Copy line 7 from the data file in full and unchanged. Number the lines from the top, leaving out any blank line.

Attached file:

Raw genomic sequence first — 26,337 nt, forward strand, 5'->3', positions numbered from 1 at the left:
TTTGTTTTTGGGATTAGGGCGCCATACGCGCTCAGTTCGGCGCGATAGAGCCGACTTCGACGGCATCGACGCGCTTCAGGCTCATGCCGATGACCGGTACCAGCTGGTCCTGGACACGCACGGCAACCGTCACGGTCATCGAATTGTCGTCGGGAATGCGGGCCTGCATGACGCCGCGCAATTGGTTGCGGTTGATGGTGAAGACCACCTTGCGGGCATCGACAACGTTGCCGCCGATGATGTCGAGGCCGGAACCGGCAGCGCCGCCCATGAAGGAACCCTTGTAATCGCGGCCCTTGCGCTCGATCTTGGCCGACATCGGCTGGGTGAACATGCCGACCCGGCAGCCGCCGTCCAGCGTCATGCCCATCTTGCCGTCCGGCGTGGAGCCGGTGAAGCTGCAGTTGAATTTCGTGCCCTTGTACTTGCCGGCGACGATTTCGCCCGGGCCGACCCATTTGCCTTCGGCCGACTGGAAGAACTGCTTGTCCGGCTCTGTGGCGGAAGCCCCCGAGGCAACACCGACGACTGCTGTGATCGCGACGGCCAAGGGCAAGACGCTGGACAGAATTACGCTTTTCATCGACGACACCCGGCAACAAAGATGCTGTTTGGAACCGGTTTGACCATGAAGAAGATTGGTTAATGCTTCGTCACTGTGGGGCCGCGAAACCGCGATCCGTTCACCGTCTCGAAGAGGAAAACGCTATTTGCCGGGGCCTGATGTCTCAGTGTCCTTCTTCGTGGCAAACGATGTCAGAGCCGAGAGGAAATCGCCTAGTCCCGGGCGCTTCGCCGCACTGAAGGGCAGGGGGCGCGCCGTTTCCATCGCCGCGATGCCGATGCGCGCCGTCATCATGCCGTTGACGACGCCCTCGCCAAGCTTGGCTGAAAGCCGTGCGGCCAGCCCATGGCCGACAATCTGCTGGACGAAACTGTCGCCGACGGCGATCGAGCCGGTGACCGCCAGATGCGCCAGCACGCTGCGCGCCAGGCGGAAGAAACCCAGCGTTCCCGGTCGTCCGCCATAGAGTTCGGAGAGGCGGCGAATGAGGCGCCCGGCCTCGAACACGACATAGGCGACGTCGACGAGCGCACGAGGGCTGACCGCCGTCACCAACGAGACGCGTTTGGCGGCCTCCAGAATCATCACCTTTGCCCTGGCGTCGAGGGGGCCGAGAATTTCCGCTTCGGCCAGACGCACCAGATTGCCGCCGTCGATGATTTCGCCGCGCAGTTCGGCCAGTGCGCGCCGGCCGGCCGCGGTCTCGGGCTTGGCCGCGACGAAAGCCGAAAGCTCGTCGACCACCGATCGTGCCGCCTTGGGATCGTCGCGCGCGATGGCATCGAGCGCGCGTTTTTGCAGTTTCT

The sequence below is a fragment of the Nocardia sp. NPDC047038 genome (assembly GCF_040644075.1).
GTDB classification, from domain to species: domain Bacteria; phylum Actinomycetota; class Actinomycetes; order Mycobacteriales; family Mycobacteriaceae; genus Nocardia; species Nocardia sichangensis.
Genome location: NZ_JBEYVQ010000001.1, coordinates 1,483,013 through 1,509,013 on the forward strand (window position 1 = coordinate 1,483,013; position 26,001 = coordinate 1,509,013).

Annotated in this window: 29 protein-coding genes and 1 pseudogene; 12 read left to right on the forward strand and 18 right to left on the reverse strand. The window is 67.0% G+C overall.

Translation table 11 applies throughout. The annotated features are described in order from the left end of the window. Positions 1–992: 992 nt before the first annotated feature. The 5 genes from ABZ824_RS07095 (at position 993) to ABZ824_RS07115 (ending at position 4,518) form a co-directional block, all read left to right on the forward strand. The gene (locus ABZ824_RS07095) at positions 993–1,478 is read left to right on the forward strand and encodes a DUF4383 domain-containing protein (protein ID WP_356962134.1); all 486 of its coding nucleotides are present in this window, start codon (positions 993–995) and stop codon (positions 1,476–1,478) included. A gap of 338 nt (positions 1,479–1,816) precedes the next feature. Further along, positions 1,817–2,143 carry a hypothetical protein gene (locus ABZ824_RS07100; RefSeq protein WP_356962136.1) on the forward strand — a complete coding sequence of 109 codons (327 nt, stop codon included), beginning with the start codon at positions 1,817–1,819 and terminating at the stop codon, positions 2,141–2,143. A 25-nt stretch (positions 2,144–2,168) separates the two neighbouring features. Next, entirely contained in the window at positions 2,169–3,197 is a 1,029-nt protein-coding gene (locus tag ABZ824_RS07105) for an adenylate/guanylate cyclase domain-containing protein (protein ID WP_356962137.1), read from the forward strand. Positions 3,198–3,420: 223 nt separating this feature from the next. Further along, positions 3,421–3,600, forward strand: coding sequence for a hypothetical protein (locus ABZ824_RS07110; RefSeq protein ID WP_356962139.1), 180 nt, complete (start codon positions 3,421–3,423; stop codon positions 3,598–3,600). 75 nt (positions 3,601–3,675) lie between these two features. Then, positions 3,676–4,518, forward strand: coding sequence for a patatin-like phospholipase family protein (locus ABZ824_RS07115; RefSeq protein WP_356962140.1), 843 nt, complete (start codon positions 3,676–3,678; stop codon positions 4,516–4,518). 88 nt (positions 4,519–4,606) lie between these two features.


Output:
Translation table 11 applies throughout. The annotated features are described in order from the left end of the window. Positions 1–992: 992 nt before the first annotated feature. The 5 genes from ABZ824_RS07095 (at position 993) to ABZ824_RS07115 (ending at position 4,518) form a co-directional block, all read left to right on the forward strand. The gene (locus ABZ824_RS07095) at positions 993–1,478 is read left to right on the forward strand and encodes a DUF4383 domain-containing protein (protein ID WP_356962134.1); all 486 of its coding nucleotides are present in this window, start codon (positions 993–995) and stop codon (positions 1,476–1,478) included. A gap of 338 nt (positions 1,479–1,816) precedes the next feature. Further along, positions 1,817–2,143 carry a hypothetical protein gene (locus ABZ824_RS07100; RefSeq protein WP_356962136.1) on the forward strand — a complete coding sequence of 109 codons (327 nt, stop codon included), beginning with the start codon at positions 1,817–1,819 and terminating at the stop codon, positions 2,141–2,143. A 25-nt stretch (positions 2,144–2,168) separates the two neighbouring features. Next, entirely contained in the window at positions 2,169–3,197 is a 1,029-nt protein-coding gene (locus tag ABZ824_RS07105) for an adenylate/guanylate cyclase domain-containing protein (protein ID WP_356962137.1), read from the forward strand. Positions 3,198–3,420: 223 nt separating this feature from the next. Further along, positions 3,421–3,600, forward strand: coding sequence for a hypothetical protein (locus ABZ824_RS07110; RefSeq protein ID WP_356962139.1), 180 nt, complete (start codon positions 3,421–3,423; stop codon positions 3,598–3,600). 75 nt (positions 3,601–3,675) lie between these two features. Then, positions 3,676–4,518, forward strand: coding sequence for a patatin-like phospholipase family protein (locus ABZ824_RS07115; RefSeq protein WP_356962140.1), 843 nt, complete (start codon positions 3,676–3,678; stop codon positions 4,516–4,518). 88 nt (positions 4,519–4,606) lie between these two features.